Following is some info I wanted to share about Oil Filters, this is the summery of quite a report. The sight has specks and photos of most popular brands. Make your own conclusions..
Later BB 98 SSE 117,000
All of this information can be a bit overwhelming. When it comes down to it, all of the lower-priced filters ($5 or below) have they ups and downs. In reality, there are only five different manufacturers available. Here are the low-cost filters that I feel safe using, based on all this information (in alphabetical order): AC Delco, Purolator, and Wix. Here are my reasons for each:
I like the deep pleats of the AC Delco’* filter element and the fact that it is not weak like the Champion. I also like the way that the anti-drainback valve diaphram makes a positive seal to the filter cartridge and to the bypass valve, which sort of “snaps” into the diaphram. The fact that the bypass valve seats against the backplate metal-to-metal is not a big deal. It probably doesn’t leak anyway, but if it does, only clean oil can get back into the pan. In case you haven’t noticed, I like this filter.
It is the best filter that you can buy for $3.
The Purolator is a very solid design. It seems to have the toughest paper filter element of them all and the bypass valve is built right into the cartridge. There are no internal sealing problems with this filter at all. I wish the inner diameter of the cartridge was smaller so that the pleats could be fewer and deeper. The Premium Plus version looks like it flows fine, but the Pure One or Motorcraft versions seem to be packed a bit too tightly. That assembly string still bothers me somewhat, but not enough to avoid these well-made filters completely. My ‘88 Shadow ES (as of 2/24/99) has a Purolator Premium Plus in it right now. I plan to cut it open and see how it holds up at the next oil change.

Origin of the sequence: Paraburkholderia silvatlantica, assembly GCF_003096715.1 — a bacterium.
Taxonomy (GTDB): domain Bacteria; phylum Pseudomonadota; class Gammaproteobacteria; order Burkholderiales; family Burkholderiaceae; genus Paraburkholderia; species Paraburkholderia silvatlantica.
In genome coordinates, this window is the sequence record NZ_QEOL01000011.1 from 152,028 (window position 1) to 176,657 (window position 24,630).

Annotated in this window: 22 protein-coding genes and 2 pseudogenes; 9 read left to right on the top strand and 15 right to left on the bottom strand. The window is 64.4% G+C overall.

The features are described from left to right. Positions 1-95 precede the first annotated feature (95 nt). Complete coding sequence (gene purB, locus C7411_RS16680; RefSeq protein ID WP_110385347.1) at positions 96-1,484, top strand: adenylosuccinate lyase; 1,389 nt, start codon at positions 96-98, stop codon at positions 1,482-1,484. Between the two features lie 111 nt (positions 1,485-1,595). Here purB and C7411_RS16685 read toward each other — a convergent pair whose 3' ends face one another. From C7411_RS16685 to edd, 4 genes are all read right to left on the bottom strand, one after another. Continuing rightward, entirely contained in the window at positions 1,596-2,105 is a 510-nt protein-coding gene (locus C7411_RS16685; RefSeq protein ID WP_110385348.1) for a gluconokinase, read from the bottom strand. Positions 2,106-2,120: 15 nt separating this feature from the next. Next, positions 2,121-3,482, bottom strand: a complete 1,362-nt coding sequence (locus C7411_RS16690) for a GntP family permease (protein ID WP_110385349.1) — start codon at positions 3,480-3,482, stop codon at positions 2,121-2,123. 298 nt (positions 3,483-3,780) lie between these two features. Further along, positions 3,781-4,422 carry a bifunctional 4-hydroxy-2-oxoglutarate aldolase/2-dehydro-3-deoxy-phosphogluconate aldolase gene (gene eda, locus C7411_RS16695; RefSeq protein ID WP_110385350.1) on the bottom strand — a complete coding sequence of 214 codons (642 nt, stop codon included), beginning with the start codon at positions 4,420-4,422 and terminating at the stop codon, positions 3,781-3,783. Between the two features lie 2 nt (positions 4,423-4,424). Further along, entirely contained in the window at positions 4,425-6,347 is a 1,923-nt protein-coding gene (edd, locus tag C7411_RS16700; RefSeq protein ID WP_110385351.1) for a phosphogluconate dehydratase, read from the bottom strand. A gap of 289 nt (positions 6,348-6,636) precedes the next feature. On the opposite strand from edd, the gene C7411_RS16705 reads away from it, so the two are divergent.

I don’t care for the Champion filters. The filter elements are way too fragile to give me much confidence in them. That, along with the rusty backplates, makes me shy away from them. Some decent filter material and a little oil used during assembly would make this into a fine filter. Like the Purolator, I like how the bypass valve is built right into the filter cartridge. This filter has no internal sealing problems, either. Even so, I won’t be using them.
The Wix filter is a very well made filter. My praise goes to Dana for putting some effort into it. Aside from being a stronger case, it also uses a much better filter element (about the same as the AC Delco). Like the AC Delco, it also has a minor internal sealing problem. In this case, the bypass valve has a metal-to-metal seal to the filter cartridge. It probably doesn’t really leak either, but if it did, dirty oil could get to the clean side of the filter. Otherwise it is a good filter. Given the choice between the Wix and the AC Delco at the same cost, I'd pick one while blind-folded. However, the Wix is about twice the price, so...
If money is no object, I would go with the Mobil 1. Although it has Champion internals, it has a really tough synthetic fiber filter element, which is the Champion’* only major downfall. The element is stronger and thicker than the Purolator, but they claim that it flows just as good as paper. As with the other low-end Wix filters, it has no internal sealing problems. The $10 price tag is a bit steep, but it is the best filter you can buy retail. Watch for “Mobil 1 Oil Change” sales, which includes 5 quarts of Mobil 1 synthetic oil and a Mobil 1 filter. Granted, there are probably better filters available through mail order, but I haven't tested those yet...
I reserve the right to change my opinion at any time. It could easily change if another filter (or one of the filters I am waiting on) comes around and is better.
It should be clear that Mopar filters are really nothing special. Unless you are trying to have a perfect restoration and need that Mopar logo, there is no reason why you should be buying Mopar oil filters. Most of them seem to currently be Purolators or Champions, but that could change at any time.
See the AC Delco, Champion, Fram, Purolator, and Wix sections for information on how to identify these manufacturers by looking at the backplate. The tell-tale signs are always there.
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